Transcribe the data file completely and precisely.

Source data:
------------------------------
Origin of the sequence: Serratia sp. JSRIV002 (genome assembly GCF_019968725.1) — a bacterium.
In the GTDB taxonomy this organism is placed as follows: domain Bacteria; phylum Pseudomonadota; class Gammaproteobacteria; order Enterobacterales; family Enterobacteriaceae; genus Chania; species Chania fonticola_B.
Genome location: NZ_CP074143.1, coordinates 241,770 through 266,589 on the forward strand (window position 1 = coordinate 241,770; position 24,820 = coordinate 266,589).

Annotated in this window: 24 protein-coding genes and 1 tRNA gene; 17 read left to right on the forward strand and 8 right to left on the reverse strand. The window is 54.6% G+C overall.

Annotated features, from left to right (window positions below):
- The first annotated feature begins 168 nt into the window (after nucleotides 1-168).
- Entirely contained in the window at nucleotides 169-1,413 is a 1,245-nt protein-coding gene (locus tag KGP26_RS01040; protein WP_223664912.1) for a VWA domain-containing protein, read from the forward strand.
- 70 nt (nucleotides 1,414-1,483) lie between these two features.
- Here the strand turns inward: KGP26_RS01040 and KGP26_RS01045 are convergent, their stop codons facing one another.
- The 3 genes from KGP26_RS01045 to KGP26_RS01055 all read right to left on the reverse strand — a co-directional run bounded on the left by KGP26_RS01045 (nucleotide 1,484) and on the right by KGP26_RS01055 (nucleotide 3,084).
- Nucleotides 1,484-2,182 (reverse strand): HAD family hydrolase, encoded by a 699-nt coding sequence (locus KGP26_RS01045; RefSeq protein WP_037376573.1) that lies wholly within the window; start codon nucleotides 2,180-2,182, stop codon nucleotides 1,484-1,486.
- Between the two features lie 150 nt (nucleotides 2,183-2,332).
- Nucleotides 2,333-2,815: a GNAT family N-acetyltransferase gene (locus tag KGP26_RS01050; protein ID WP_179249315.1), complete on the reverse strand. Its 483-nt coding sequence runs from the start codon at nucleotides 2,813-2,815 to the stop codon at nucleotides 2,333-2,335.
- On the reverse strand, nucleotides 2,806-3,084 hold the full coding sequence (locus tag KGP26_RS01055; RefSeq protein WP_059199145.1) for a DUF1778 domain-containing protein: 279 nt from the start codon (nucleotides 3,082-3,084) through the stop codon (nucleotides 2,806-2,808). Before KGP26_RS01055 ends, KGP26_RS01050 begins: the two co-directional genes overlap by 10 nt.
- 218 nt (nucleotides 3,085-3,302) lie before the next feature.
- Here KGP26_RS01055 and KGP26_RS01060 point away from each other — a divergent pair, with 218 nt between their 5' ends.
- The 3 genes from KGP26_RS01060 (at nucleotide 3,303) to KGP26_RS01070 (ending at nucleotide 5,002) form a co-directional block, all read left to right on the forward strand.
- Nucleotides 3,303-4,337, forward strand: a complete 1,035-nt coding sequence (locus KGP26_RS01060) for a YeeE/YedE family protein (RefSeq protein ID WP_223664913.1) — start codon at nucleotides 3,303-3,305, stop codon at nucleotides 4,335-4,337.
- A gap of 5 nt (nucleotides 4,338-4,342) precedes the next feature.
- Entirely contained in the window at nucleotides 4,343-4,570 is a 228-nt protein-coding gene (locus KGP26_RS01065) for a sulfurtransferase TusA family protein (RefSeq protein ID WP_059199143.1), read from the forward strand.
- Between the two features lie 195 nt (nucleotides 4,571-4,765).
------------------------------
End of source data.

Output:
Origin of the sequence: Serratia sp. JSRIV002 (genome assembly GCF_019968725.1) — a bacterium.
In the GTDB taxonomy this organism is placed as follows: domain Bacteria; phylum Pseudomonadota; class Gammaproteobacteria; order Enterobacterales; family Enterobacteriaceae; genus Chania; species Chania fonticola_B.
Genome location: NZ_CP074143.1, coordinates 241,770 through 266,589 on the forward strand (window position 1 = coordinate 241,770; position 24,820 = coordinate 266,589).

Annotated in this window: 24 protein-coding genes and 1 tRNA gene; 17 read left to right on the forward strand and 8 right to left on the reverse strand. The window is 54.6% G+C overall.

Annotated features, from left to right (window positions below):
- The first annotated feature begins 168 nt into the window (after nucleotides 1-168).
- Entirely contained in the window at nucleotides 169-1,413 is a 1,245-nt protein-coding gene (locus tag KGP26_RS01040; protein WP_223664912.1) for a VWA domain-containing protein, read from the forward strand.
- 70 nt (nucleotides 1,414-1,483) lie between these two features.
- Here the strand turns inward: KGP26_RS01040 and KGP26_RS01045 are convergent, their stop codons facing one another.
- The 3 genes from KGP26_RS01045 to KGP26_RS01055 all read right to left on the reverse strand — a co-directional run bounded on the left by KGP26_RS01045 (nucleotide 1,484) and on the right by KGP26_RS01055 (nucleotide 3,084).
- Nucleotides 1,484-2,182 (reverse strand): HAD family hydrolase, encoded by a 699-nt coding sequence (locus KGP26_RS01045; RefSeq protein WP_037376573.1) that lies wholly within the window; start codon nucleotides 2,180-2,182, stop codon nucleotides 1,484-1,486.
- Between the two features lie 150 nt (nucleotides 2,183-2,332).
- Nucleotides 2,333-2,815: a GNAT family N-acetyltransferase gene (locus tag KGP26_RS01050; protein ID WP_179249315.1), complete on the reverse strand. Its 483-nt coding sequence runs from the start codon at nucleotides 2,813-2,815 to the stop codon at nucleotides 2,333-2,335.
- On the reverse strand, nucleotides 2,806-3,084 hold the full coding sequence (locus tag KGP26_RS01055; RefSeq protein WP_059199145.1) for a DUF1778 domain-containing protein: 279 nt from the start codon (nucleotides 3,082-3,084) through the stop codon (nucleotides 2,806-2,808). Before KGP26_RS01055 ends, KGP26_RS01050 begins: the two co-directional genes overlap by 10 nt.
- 218 nt (nucleotides 3,085-3,302) lie before the next feature.
- Here KGP26_RS01055 and KGP26_RS01060 point away from each other — a divergent pair, with 218 nt between their 5' ends.
- The 3 genes from KGP26_RS01060 (at nucleotide 3,303) to KGP26_RS01070 (ending at nucleotide 5,002) form a co-directional block, all read left to right on the forward strand.
- Nucleotides 3,303-4,337, forward strand: a complete 1,035-nt coding sequence (locus KGP26_RS01060) for a YeeE/YedE family protein (RefSeq protein ID WP_223664913.1) — start codon at nucleotides 3,303-3,305, stop codon at nucleotides 4,335-4,337.
- A gap of 5 nt (nucleotides 4,338-4,342) precedes the next feature.
- Entirely contained in the window at nucleotides 4,343-4,570 is a 228-nt protein-coding gene (locus KGP26_RS01065) for a sulfurtransferase TusA family protein (RefSeq protein ID WP_059199143.1), read from the forward strand.
- Between the two features lie 195 nt (nucleotides 4,571-4,765).